Many of the October Surprise allegations have Casey and his longtime business associate John Shaheen, another OSS veteran, meeting with Iranians and other foreigners overseas.
Casey also had secret meetings with Kissinger, according to Casey's chauffeur, and with banker David Rockefeller and ex-CIA officer Archibald Roosevelt, who had gone to work for Rockefeller, according to the Sept. 11, 1980, visitor log at the Reagan-Bush headquarters in Arlington, Virginia.
On Sept. 16, 1980, five days after the Rockefeller group's visit to Casey's office, Iran's acting foreign minister Sadegh Ghotbzadeh spoke publicly about Republican interference.
"Reagan, supported by Kissinger and others, has no intention of resolving the problem" with the hostages, Ghotbzadeh said. "They will do everything in their power to block it."
Iranian President Abolhassan Bani-Sadr held a similar opinion from his position in Tehran. In a 1992 letter to the House task force on the October Surprise case, Bani-Sadr wrote that he learned of the Republican back-channel initiative in summer 1980 and received a message from an emissary of Ayatollah Ruhollah Khomeini: The Reagan campaign was in league with pro-Republican elements of the CIA in an effort to undermine Carter and wanted Iran's help.
Bani-Sadr said the emissary "told me that if I do not accept this proposal they [the Republicans] would make the same offer to my rivals."
The emissary added that the Republicans "have enormous influence in the CIA," Bani-Sadr wrote. "Lastly, he told me my refusal of their offer would result in my elimination."
Bani-Sadr said he resisted the GOP scheme, but the plan ultimately was accepted by Ayatollah Khomeini, who appeared to have made up his mind around the time of Iraq's invasion of Iran in mid-September 1980.
However, still sensing a political danger if Carter got the Iranians to change their minds, the Republicans opened the final full month of the campaign by trying to make Carter's hostage talks look like a cynical ploy to influence the election's outcome.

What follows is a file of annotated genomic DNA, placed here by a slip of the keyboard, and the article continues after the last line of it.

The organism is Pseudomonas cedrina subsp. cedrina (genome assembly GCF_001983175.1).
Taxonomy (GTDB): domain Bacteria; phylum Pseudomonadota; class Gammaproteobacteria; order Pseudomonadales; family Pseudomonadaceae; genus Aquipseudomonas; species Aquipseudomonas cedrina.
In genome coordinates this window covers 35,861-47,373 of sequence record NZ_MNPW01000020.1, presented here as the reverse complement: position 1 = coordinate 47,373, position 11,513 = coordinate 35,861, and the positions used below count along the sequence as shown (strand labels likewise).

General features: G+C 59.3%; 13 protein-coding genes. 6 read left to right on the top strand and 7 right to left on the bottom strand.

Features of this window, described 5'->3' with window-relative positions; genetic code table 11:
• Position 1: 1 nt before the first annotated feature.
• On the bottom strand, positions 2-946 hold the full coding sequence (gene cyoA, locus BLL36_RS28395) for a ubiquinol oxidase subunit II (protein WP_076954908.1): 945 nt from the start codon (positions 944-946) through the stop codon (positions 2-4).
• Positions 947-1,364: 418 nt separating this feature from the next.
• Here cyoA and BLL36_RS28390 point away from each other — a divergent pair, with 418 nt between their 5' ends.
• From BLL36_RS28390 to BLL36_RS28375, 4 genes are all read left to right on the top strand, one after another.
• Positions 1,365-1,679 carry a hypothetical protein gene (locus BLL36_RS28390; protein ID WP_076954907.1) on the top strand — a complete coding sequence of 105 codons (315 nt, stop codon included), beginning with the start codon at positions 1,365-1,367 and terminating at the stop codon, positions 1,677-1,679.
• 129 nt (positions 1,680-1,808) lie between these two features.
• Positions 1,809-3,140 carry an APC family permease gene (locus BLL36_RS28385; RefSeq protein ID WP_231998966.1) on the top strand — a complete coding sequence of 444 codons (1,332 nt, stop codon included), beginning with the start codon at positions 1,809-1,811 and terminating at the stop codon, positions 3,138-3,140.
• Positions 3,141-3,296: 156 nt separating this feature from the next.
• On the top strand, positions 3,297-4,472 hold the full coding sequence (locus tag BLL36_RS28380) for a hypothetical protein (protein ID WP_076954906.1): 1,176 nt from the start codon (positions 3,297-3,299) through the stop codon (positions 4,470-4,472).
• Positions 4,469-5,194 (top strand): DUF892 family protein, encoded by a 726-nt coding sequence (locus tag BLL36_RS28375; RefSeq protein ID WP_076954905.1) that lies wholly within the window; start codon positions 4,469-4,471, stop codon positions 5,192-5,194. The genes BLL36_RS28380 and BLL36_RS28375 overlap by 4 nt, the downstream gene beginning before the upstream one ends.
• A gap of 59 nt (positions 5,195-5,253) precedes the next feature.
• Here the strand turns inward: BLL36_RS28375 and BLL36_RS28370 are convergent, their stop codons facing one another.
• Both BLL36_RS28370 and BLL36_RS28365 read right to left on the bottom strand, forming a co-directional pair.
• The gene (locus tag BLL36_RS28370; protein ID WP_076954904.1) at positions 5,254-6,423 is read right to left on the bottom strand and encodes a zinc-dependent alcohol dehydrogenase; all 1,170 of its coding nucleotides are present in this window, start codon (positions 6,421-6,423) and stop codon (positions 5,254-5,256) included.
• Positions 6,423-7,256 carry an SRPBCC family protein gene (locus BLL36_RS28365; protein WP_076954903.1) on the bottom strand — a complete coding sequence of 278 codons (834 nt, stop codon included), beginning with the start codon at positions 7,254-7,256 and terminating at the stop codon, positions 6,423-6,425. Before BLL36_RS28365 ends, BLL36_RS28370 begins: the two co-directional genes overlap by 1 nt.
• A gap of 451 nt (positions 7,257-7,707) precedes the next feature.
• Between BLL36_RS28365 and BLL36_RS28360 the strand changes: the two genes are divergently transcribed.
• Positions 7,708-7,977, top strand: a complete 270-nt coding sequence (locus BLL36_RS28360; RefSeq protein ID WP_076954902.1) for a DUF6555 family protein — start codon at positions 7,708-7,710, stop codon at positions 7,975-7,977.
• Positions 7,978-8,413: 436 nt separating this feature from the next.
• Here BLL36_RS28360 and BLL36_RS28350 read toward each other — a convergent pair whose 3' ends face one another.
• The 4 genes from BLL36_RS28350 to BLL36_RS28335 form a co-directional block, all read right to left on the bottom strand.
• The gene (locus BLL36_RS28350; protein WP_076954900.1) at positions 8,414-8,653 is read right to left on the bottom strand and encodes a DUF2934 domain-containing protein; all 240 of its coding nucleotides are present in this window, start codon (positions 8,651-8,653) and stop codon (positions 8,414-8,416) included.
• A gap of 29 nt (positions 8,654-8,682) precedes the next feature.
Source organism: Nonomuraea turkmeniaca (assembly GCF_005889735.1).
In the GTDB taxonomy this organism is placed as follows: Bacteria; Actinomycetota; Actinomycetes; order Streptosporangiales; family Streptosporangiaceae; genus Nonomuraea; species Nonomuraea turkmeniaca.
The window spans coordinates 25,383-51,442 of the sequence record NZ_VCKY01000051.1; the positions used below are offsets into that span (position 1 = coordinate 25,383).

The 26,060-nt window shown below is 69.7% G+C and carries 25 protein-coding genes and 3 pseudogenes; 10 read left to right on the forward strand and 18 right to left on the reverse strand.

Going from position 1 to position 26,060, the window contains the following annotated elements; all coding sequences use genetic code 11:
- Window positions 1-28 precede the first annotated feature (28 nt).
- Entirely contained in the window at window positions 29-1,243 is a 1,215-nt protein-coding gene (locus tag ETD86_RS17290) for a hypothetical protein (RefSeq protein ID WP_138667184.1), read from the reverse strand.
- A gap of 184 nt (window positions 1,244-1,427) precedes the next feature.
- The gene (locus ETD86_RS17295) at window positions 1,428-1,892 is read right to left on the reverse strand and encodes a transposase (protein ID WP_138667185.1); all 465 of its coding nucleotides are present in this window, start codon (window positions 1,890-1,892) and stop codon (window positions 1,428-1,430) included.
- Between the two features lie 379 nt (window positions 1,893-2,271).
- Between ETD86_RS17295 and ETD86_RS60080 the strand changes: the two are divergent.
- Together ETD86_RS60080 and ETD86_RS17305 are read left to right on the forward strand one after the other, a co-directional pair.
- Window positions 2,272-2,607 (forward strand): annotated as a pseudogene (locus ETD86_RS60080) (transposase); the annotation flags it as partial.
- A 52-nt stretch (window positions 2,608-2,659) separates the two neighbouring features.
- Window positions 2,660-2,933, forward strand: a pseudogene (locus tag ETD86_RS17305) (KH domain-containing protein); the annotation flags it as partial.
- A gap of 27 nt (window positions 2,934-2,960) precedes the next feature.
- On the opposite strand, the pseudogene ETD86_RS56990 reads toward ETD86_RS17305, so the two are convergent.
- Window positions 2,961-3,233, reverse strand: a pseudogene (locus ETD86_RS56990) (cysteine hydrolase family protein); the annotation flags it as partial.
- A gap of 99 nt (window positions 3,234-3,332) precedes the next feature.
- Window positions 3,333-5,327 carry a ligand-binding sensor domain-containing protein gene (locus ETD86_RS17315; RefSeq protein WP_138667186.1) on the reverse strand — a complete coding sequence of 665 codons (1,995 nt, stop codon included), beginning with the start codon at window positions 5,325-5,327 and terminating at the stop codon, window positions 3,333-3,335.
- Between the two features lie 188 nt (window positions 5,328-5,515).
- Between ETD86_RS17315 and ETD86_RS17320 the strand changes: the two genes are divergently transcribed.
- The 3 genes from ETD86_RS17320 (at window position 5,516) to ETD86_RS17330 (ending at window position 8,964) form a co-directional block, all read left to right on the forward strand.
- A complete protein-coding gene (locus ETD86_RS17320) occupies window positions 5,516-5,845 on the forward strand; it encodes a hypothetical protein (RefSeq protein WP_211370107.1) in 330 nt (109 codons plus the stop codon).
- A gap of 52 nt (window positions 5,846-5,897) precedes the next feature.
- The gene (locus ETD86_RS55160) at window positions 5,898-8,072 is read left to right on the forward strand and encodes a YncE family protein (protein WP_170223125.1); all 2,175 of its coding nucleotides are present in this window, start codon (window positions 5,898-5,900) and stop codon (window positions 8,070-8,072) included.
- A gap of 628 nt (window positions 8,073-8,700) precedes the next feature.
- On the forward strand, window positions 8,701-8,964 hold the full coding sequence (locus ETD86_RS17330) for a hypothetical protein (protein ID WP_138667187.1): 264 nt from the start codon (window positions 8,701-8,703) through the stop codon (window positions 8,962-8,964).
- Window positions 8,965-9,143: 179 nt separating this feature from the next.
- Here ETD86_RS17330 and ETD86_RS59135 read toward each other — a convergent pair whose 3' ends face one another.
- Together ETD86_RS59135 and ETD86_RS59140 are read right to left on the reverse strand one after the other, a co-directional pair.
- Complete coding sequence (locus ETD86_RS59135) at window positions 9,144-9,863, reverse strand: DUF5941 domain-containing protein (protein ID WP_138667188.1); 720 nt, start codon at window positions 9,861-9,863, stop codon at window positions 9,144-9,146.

On Oct. 2, Republican vice-presidential candidate Bush brought up the issue with a group of reporters: "One thing that's at the back of everybody's mind is, "What can Carter do that is so sensational and so flamboyant, if you will, on his side to pull off an October Surprise?' And everybody kind of speculates about it, but there's not a darn thing we can do about it, nor is there any strategy we can do except possibly have it discounted."
One congressional investigator who was involved in the Iran-Contra and the October Surprise inquiries told me recently that his conclusion was that the Republicans were pursuing every avenue possible to reach the Iranian leadership to make sure Carter's hostage negotiations failed.
Former Israeli intelligence officer Ben-Menashe, in his book and in sworn testimony, said the ultimately successful channel was one involving both former and current CIA officers, working with French intelligence for the security of a final meeting in Paris and with Israelis who were given the task of delivering the payoff in weapons shipments and money to Iran.
The key meeting allegedly occurred on the weekend of Oct. 18-19, 1980, between high-level representatives of the Republican team and the Iranians. Ben-Menashe said he was part of a six-member Israeli support delegation for the meeting at the Ritz Hotel in Paris.
In his memoir, Ben-Menashe said he recognized several Americans, including Republican congressional aide Robert McFarlane and CIA officers Robert Gates (who had served on Carter's NSC staff and was then CIA Director Turner's executive assistant), Donald Gregg (another CIA designee to Carter's NSC) and George Cave (the agency's Iran expert).
Ben-Menashe said Iranian cleric Mehdi Karrubi, then a top foreign policy aide to Ayatollah Khomeini, arrived and walked into a conference room.